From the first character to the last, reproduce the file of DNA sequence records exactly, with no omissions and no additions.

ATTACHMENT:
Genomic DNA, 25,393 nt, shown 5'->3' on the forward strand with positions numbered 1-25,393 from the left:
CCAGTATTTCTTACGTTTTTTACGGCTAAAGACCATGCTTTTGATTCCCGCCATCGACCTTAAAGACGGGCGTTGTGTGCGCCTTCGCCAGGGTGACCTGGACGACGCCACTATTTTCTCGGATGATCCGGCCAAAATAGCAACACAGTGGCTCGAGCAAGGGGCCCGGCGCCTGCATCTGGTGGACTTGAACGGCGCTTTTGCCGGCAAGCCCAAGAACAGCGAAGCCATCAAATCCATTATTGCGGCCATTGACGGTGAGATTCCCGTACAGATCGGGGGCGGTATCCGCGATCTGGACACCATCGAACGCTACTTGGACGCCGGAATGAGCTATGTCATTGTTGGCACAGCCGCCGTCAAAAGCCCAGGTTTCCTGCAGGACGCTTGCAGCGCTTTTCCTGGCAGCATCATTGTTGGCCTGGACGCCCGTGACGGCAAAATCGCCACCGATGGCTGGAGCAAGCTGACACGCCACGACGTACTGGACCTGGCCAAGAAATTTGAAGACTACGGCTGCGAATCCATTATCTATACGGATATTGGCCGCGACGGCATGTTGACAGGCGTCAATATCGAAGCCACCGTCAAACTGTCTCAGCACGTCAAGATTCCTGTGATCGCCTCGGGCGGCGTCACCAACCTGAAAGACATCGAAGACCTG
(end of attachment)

Genomic DNA, 25,393 nt, shown 5'->3' on the forward strand with positions numbered 1-25,393 from the left:
CCAGTATTTCTTACGTTTTTTACGGCTAAAGACCATGCTTTTGATTCCCGCCATCGACCTTAAAGACGGGCGTTGTGTGCGCCTTCGCCAGGGTGACCTGGACGACGCCACTATTTTCTCGGATGATCCGGCCAAAATAGCAACACAGTGGCTCGAGCAAGGGGCCCGGCGCCTGCATCTGGTGGACTTGAACGGCGCTTTTGCCGGCAAGCCCAAGAACAGCGAAGCCATCAAATCCATTATTGCGGCCATTGACGGTGAGATTCCCGTACAGATCGGGGGCGGTATCCGCGATCTGGACACCATCGAACGCTACTTGGACGCCGGAATGAGCTATGTCATTGTTGGCACAGCCGCCGTCAAAAGCCCAGGTTTCCTGCAGGACGCTTGCAGCGCTTTTCCTGGCAGCATCATTGTTGGCCTGGACGCCCGTGACGGCAAAATCGCCACCGATGGCTGGAGCAAGCTGACACGCCACGACGTACTGGACCTGGCCAAGAAATTTGAAGACTACGGCTGCGAATCCATTATCTATACGGATATTGGCCGCGACGGCATGTTGACAGGCGTCAATATCGAAGCCACCGTCAAACTGTCTCAGCACGTCAAGATTCCTGTGATCGCCTCGGGCGGCGTCACCAACCTGAAAGACATCGAAGACCTG